The Word Made Fresh
1Open up, Lebanon, and let fire burn your cedars to the ground.
2The cypress trees will weep because the cedars have fallen –
those wonderful trees have come to ruin!
Cry aloud, oak trees of Bashan!
All the trees of the forest have been cut down!
3Hear the shepherds crying out for their pastures which are no more!
The lions roar, for the thick forests of the Jordan are wiped out!
4But this is what the LORD God says: “Be a shepherd of the flock that is doomed to be slaughtered. 5Their owners slaughter them, but aren’t punished. Their sellers rejoice, saying, ‘Thank the good LORD – I’m rich!’ Their shepherds have no pity for them. 6So, I will have no pity for the people who live there.” The LORD says, “I will cause every one of them to fall into the hands of a neighbor and into the hands of the king. They will destroy the land and I will not rescue anyone from them.”
7So, I became the shepherd of that flock that was doomed to be slaughtered. I chose two staffs – Favor and Unity – and tended the sheep with them. 8In a single month I became impatient with the three shepherds and got rid of them. They didn’t like me, either. 9I said, “I’m not going to be your shepherd. Let that which is supposed to die, die. Let that which is supposed to be destroyed, be destroyed. Let those who are left devour one another!”
10Then I broke my staff, the one called Favor, which ended the agreement I had made with the people. 11On that very day those who bought and sold the sheep watched me, and realized that it was the word of the LORD. 12I told them, “If you think it’s acceptable, pay me what you owe me. If not, keep your money.” They weighed my wages and gave me thirty pieces of silver. 13Then the LORD said I should throw this lordly price at which they valued me to the potter in the temple, and I did. 14Then I broke the second staff, called ‘Unity,’ which severed the family ties between Judah and Israel.
15The LORD then told me to take up again the tools of a worthless shepherd, 16because the LORD was planning to name a shepherd who didn’t care about those who were dying or those who were lost, or healing the injured, or even nourishing the ones who were healthy. This new shepherd would eat the flesh of the fat ones, even down to their hoofs.
17Woe to the worthless shepherd who fails to protect the flock.
May the LORD make his arm be withered,
and his right eye blinded!
1-3: Although the literary style of these verses would seem to link them to the previous chapter, the general theme of the failure, and denouncement of the “shepherds,” dominates chapter 11, and verses 1-3 thus form an introduction. God’s judgment is once again pictured as proceeding in stages from the north. The cedars of Lebanon are burned. The oaks of Bashan (the Golan Heights) are ruined. The glory of the shepherds is spoiled, and the thickets of the Jordan are destroyed. Placing the shepherds between Bashan and the Jordan valley would indicate that these are the leaders of the northern kingdom of Israel that fell to the Assyrians.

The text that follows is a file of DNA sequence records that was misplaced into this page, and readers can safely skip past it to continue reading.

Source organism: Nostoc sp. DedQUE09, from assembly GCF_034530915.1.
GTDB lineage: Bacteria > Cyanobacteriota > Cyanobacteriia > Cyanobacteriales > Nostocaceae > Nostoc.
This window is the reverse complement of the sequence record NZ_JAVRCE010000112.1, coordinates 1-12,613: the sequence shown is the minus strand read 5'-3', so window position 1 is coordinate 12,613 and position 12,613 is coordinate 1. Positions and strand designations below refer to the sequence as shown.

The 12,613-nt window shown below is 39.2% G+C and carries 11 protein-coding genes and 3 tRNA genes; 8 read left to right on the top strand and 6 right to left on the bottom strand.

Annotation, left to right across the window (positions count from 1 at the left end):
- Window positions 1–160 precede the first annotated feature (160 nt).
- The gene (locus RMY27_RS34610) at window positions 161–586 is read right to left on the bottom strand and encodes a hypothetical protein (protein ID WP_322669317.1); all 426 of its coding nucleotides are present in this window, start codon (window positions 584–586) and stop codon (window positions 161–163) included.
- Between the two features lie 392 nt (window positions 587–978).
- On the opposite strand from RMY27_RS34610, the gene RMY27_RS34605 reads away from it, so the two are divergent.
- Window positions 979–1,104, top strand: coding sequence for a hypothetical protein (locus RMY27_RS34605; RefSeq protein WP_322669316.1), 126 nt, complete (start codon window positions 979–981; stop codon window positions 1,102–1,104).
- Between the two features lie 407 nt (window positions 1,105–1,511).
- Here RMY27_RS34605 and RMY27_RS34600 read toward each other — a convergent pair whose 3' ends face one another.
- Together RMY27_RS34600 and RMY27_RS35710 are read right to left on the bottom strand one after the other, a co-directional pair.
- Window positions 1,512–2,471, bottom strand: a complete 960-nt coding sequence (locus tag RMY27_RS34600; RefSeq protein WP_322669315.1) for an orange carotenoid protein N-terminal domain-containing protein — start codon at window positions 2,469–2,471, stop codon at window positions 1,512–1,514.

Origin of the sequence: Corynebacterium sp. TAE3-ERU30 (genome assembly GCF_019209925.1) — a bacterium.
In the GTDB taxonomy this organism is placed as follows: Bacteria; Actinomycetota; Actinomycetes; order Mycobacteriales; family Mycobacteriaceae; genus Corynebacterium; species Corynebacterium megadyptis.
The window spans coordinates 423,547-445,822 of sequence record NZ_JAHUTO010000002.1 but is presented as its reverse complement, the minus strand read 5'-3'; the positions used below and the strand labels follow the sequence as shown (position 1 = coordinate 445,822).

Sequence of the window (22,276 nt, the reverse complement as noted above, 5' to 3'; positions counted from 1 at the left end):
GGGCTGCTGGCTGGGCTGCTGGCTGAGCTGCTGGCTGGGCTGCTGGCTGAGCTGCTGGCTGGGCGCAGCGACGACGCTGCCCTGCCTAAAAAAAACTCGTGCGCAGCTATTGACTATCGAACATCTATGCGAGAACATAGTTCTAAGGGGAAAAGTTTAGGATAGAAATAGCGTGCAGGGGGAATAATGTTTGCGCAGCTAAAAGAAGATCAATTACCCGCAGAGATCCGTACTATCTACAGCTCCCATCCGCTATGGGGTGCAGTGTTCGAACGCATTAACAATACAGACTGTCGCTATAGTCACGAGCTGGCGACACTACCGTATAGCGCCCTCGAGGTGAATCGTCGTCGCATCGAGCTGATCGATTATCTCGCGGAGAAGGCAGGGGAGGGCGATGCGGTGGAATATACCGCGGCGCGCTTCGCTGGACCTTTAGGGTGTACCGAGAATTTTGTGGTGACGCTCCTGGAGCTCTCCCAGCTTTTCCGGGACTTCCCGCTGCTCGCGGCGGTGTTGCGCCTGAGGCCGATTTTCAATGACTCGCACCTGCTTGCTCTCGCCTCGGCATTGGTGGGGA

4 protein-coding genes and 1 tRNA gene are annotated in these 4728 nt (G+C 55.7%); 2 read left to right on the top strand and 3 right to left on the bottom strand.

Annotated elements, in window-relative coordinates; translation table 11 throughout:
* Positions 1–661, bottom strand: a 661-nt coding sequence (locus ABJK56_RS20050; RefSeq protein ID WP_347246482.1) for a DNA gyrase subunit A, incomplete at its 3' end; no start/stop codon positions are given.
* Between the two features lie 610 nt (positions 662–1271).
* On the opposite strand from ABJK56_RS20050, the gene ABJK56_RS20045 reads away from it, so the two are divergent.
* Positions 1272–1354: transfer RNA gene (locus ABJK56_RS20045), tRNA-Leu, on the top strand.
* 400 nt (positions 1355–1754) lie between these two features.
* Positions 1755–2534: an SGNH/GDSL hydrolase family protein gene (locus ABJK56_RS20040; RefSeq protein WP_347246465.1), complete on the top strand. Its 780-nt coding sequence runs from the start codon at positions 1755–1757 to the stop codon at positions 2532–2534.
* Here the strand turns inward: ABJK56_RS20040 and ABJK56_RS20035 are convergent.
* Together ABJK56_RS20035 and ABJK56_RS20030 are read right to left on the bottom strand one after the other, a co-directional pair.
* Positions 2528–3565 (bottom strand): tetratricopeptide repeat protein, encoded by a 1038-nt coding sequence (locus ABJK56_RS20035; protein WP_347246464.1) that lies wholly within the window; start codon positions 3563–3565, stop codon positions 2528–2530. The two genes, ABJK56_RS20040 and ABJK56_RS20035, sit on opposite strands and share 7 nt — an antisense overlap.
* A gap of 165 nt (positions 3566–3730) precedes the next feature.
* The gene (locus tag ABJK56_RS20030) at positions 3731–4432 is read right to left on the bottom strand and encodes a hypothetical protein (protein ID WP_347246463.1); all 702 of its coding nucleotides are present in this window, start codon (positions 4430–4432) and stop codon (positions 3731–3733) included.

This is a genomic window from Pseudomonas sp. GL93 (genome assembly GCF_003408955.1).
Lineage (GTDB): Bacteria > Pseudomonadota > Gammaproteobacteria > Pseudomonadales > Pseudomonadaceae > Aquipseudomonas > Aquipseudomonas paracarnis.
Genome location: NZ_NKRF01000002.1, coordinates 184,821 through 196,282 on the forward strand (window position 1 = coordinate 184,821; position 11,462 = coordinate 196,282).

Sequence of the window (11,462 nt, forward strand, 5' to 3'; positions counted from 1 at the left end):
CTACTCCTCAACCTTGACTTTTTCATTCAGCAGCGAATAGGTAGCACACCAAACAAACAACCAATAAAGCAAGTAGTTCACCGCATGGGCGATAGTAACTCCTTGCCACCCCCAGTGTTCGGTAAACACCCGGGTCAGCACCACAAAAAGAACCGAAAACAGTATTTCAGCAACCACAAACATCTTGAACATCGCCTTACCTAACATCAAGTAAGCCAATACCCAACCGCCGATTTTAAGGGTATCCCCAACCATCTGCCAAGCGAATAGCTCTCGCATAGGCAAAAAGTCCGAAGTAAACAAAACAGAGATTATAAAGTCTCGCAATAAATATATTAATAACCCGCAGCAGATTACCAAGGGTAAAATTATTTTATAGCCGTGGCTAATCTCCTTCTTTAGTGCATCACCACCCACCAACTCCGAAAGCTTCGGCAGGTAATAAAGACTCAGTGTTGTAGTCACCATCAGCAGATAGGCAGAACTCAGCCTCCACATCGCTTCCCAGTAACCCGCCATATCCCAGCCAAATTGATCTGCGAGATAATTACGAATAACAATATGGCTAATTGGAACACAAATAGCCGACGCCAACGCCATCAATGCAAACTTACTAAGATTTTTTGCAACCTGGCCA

4-6: Playing out recent history, God assigns Zechariah the responsibility of being the shepherd of the northern kingdom of Israel (“the flock doomed to slaughter”). He is to pronounce judgment on the false shepherds who have mistreated and misled the people: God will cause the false shepherds to fall into the hands of a king; that is, the leaders of Israel will be overrun by foreign powers.
7-14: Illustrating what happened to Israel, Zechariah imagines himself taking two staffs: “Favor,” to symbolize God’s original relationship with Israel and Judah, and “Unity,” to symbolize the reign of David and Solomon over a united Judah and Israel. He disposes of three unidentified shepherds and then resigns his office, leaving them to their fate. “Favor” is broken — God will no longer protect them. He demands his wages as the shepherd and is paid off (Christian readers will find special significance in the 30 shekels of silver — see Matthew 26:14). At God’s command he throws the coins into the temple (see Matthew 27:3-5). All of this is to say that the leaders of Israel, the northern tribes, refuse to accept God’s sovereignty, breaking the ties of unity that bound all the twelve tribes together and creating the separation that resulted in the two separate nations of Israel and Judah.
15-17: Just as Zechariah has abandoned the sheep in his vision, God has called forth a worthless shepherd who decimates the flock and who will be destroyed in battle. The withering of the arm and blinding of the eye is a reference to the helplessness with which Israel met the invading Assyrian army.
All the prophets blame the sad financial and political state of Jerusalem on the sad spiritual state of the people and especially their leaders. When the worship of God is neglected and the sovereignty of God is rejected, the favor of God is forfeited.